October Wrap-Up

October turned out to be a very good writing month. I also took a trip to Arizona during the last week. It was the first trip in ages, a driving trip, which I always enjoy. The landscape of the desert is so different from that of the beach, but the dryer air and clearer skies were a very nice change. I heard coyotes and saw a javalina, I toured Frank Lloyd Wright’s Taliesin West, found “my” bagel place and had a wonderful visit with my sister. Now, I am waiting for the colder temperatures to come to make the rest of the year complete.

Having my mom here has been a lot of fun. She is also a big reader and has already plucked from my shelves Venetia, The Egg and I, a biography of the California poet Robinson Jeffers and several contemporary novels. She belongs to a book club so there is lots of quiet reading time in this house.

Although I posted more this month, I did not finish a lot of books and I am way behind on my Goodreads challenge. But goals are only directional signals, not actions written in stone. Right? Oh well…

What I Read and Posted

A Little Princess, Frances Hodgson Burnett
A Stitch in Time, Penelope Lively
Classic Club Spin #28 The Spin gods chose number 12, which means I will be reading The Matriarch (1924), by G.B. Stern. This book has been on my shelf for a very long time, but I know nothing about it or the author!

Two on a Tower, Thomas Hardy
Martha by the Day, Julie Mathilde Lippmann

As November begins I’ve decided to join in on Nonfiction November and in keeping with trying to read as much from my shelves as possible this year, instead of buying more books, I created this short list to choose from:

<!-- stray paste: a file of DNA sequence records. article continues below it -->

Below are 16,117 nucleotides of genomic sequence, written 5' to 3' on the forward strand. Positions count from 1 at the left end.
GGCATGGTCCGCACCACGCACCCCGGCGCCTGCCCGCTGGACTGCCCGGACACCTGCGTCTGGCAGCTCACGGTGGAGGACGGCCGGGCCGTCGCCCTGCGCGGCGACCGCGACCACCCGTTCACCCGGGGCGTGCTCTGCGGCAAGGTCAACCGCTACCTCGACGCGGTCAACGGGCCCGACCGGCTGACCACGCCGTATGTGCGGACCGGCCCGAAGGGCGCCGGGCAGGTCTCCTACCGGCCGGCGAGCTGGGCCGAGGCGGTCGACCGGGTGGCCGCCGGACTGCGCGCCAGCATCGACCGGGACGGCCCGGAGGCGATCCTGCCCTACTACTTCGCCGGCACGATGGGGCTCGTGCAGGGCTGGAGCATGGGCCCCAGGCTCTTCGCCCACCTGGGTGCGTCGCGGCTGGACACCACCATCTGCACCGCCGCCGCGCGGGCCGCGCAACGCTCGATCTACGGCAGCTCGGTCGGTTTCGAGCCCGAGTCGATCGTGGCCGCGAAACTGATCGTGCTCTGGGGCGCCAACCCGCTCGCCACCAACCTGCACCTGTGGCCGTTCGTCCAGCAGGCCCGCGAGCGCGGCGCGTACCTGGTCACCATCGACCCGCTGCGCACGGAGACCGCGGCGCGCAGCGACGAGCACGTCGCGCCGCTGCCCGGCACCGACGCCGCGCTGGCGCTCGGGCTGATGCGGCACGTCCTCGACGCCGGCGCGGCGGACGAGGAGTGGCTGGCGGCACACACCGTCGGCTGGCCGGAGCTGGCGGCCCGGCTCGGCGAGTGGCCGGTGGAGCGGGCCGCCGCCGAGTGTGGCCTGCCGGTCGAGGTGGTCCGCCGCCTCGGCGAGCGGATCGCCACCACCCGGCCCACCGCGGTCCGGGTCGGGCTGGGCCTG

1. A Summer of Hummingbirds. The intersecting lives of Emily Dickinson, Mark Twain, Harriet Beecher Stowe and Martin Johnson Heade. I love reading about authors who knew each other.

2. Something From the Oven. About food and dinner culture in the 1950s and how gadgets changed the way we eat. And the 50s were so interesting for kitchen gadgets.

3. To College Girls. A guide from a dad as his daughter went off to college, published in 1911. Historical etiquette and morality books are fun to read. What were the expectations of behavior for young women at that time?

4. The Natural History of Selborne. Published in the late 1700s, I can’t wait to see what people thought of the natural world and do we have anything in common in our time?

5. The Grape Cure, first published in 1928, this is the food fad book of the time that would “cure” any disease with grapes. Lots of grapes. Hmmm.

I am hoping to read Hermnan Hesse’s, Siddhartha for Novellas in November and that’s the only title I have, so far.

My Thomas Hardy year has gone very well with two more to go. This month we’re reading The Well-Beloved. And I hope for some spontaneous reads, including one from my Classics Club list.

Yes, I did buy a book on my trip 🙂

More from Taliesin West

This year has passed very quickly for me and I can hardly believe 2022 is fast approaching. I hope this has been a good year for you and that travels, day trips and better times are ahead for us all.